In mid-2016 Project Liberty Ship (PLS) was awarded a National Maritime Heritage grant by the US National Park Service. The grant will pay 50% of the cost to preserve the superstructure of the SS John W. Brown. It is a “matching grant” meaning that the grant pays half of the cost and PLS must cover the other half – either with cash on hand, funds raised in support of the project, and donations of labor and material from our suppliers.
The initial plans for the project were built around removal of corrosion (rust) on our 75-year-old steel ship and recoating the superstructure with modern marine paints. We quickly realized that to do the job properly, we also had to make some welding repairs to several places on the ship. Fortunately, the National Park Service quickly agreed that welding could be added to the corrosion removal and painting work.
Many welding repairs were made in late Spring of 2016 before the serious work of rust removal and painting started. Some of those repairs were done by our own crew but many were done by a Baltimore welding contractor. Rust removal and painting of the forward and aft sections of the ship were done last summer before all the welding repairs were completed – and we soon discovered that the high-pressure water blasting to remove paint also removed rust and in some areas, went through the heavily corroded steel.
- We have now resumed welding repairs. Our volunteers are once again doing many of the repairs but we are using outside contractors for some of the more extensive repairs – particularly those that require metal bending. Some of the repairs that have been made include:
A couple of areas where the main deck was holed through threatening the water tight integrity of the ship which could lead to issues with our Coast Guard certification.
· Areas under the port and starboard hatches that lead to the #2 ‘tween decks.
· Several of the rounded edges/fairleads on the bulwark stiffeners.
· Replacement of ladder rungs and railings.
· Repairs to boom crutches, ventilator edges, the bridge wings, some areas of the fish plates on the gun decks, etc.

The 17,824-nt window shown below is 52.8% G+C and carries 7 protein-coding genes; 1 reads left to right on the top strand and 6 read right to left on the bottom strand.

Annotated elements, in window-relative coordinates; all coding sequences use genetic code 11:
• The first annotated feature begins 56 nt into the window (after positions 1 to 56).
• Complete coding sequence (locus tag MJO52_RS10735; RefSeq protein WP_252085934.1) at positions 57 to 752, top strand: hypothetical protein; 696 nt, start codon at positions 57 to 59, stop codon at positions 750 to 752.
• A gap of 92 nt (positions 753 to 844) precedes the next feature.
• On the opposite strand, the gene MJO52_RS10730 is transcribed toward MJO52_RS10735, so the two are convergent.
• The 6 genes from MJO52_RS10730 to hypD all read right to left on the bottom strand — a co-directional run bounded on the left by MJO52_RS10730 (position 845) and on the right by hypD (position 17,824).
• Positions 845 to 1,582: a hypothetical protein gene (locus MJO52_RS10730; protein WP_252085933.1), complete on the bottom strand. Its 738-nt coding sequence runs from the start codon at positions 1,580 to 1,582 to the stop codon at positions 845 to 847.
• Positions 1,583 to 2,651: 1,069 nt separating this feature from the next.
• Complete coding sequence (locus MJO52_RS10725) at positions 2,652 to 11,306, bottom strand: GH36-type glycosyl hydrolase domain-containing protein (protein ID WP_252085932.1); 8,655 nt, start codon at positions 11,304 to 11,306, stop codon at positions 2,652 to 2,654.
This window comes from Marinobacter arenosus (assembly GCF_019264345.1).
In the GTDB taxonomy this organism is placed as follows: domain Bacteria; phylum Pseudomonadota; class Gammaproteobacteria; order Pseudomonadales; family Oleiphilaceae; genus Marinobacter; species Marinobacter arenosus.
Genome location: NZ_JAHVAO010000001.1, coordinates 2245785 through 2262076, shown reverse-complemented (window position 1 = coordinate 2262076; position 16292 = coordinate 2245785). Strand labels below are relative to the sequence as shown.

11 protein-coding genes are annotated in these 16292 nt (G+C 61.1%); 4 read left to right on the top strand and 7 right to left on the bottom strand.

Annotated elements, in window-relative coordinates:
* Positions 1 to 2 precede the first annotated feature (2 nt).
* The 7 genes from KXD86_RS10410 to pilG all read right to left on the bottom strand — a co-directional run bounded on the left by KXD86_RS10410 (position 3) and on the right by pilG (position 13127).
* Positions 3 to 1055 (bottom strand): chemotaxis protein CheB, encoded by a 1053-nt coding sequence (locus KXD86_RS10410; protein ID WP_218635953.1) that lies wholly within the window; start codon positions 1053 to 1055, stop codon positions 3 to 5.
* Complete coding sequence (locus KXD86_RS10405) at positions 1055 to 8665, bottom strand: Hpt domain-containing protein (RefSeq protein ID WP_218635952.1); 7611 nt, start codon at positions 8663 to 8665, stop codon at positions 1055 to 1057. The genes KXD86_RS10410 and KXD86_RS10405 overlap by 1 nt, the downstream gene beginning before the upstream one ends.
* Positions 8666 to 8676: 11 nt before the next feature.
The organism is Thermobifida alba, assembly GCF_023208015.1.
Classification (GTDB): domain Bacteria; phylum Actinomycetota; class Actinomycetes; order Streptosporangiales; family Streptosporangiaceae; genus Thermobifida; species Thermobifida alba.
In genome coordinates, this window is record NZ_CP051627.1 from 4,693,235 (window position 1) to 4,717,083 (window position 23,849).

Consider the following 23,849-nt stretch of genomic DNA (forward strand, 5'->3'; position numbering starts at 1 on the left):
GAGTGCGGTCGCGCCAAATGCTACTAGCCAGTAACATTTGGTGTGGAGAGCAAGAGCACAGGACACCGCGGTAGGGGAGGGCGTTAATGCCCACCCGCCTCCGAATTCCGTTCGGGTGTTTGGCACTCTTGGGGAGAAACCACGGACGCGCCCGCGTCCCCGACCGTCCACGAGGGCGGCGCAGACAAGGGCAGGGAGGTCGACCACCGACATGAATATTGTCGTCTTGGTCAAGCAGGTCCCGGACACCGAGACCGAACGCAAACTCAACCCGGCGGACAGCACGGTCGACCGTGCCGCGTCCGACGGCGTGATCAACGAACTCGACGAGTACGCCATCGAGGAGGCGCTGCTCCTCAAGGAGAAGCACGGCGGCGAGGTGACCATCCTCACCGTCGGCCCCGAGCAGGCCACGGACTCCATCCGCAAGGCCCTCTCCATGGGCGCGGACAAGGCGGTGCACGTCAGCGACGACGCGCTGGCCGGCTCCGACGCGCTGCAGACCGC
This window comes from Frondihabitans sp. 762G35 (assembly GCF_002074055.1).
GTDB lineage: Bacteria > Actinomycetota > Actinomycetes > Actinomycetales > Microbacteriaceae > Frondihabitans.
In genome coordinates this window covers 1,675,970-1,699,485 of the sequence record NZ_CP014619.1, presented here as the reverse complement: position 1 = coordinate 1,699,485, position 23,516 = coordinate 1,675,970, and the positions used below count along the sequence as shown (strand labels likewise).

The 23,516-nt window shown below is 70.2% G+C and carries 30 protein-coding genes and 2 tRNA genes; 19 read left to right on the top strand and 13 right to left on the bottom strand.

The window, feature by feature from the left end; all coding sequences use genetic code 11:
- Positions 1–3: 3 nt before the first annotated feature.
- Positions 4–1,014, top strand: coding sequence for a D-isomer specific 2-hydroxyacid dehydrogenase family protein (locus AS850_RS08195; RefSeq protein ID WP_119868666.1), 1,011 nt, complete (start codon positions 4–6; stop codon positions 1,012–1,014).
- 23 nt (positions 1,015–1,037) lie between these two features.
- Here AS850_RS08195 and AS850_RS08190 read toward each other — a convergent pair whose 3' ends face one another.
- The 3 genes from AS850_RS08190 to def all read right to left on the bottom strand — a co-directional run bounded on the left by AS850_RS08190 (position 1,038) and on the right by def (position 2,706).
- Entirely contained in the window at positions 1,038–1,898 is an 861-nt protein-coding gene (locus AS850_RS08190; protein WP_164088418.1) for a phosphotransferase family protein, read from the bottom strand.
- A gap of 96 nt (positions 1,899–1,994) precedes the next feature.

The project is now moving to restoration of the gun tubs. This is very much a joint effort with our armed guard and deck department volunteers doing much of the prep work while the welding contractor does the heavy cutting, steel forming and replacement work with PLS volunteers following up with painting the new steel. As of this writing (28 January, 2017) the deck of the five-inch gun turret aft, which is badly holed, is being restored and that includes repairs to the railings and fabricating a new gunner’s stand.
We hope to next address the flybridge gun tubs – the #4 tub on the port side forward is in bad shape and is contributing to water incursion into the area of the radio room below that area – and the two aft tubs on the flybridge level need attention. That work is strained by a shortage of our matching funds – we have more than enough funds left in the grant but are a little short to pay our half of those expensive repairs. That’s the bad news – the good news is that every dollar we raise for this effort buys two dollars of restoration work.
Those who have served on ships or volunteered on the Brown know that preservation is a never ending job – we could literally chip rust, weld holes and paint forever – and we will! Let’s keep her sailing!
Project Liberty Ship, Inc is a 501(c)3 non-profit, all volunteer organization engaged in the preservation and operation of the historic ship JOHN W. BROWN as a living memorial museum. Gifts to Project Liberty Ship are tax deductible.